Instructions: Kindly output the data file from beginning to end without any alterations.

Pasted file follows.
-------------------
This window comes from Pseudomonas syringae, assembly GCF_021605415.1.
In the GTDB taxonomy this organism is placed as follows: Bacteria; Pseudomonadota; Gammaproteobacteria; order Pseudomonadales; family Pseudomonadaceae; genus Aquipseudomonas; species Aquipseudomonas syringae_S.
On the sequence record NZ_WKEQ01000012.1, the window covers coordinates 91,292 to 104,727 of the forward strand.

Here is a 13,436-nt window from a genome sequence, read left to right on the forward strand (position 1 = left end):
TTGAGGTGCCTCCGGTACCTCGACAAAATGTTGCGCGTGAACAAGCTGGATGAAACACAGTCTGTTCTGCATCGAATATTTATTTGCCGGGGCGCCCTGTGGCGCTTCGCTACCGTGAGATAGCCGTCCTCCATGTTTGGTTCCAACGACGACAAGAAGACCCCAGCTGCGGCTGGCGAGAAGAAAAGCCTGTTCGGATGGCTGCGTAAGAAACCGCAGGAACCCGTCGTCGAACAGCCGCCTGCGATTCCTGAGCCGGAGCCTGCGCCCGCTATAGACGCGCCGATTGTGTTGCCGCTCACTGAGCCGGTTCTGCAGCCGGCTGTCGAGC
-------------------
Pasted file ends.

This window comes from Pseudomonas syringae, assembly GCF_021605415.1.
In the GTDB taxonomy this organism is placed as follows: Bacteria; Pseudomonadota; Gammaproteobacteria; order Pseudomonadales; family Pseudomonadaceae; genus Aquipseudomonas; species Aquipseudomonas syringae_S.
On the sequence record NZ_WKEQ01000012.1, the window covers coordinates 91,292 to 104,727 of the forward strand.

Here is a 13,436-nt window from a genome sequence, read left to right on the forward strand (position 1 = left end):
TTGAGGTGCCTCCGGTACCTCGACAAAATGTTGCGCGTGAACAAGCTGGATGAAACACAGTCTGTTCTGCATCGAATATTTATTTGCCGGGGCGCCCTGTGGCGCTTCGCTACCGTGAGATAGCCGTCCTCCATGTTTGGTTCCAACGACGACAAGAAGACCCCAGCTGCGGCTGGCGAGAAGAAAAGCCTGTTCGGATGGCTGCGTAAGAAACCGCAGGAACCCGTCGTCGAACAGCCGCCTGCGATTCCTGAGCCGGAGCCTGCGCCCGCTATAGACGCGCCGATTGTGTTGCCGCTCACTGAGCCGGTTCTGCAGCCGGCTGTCGAGC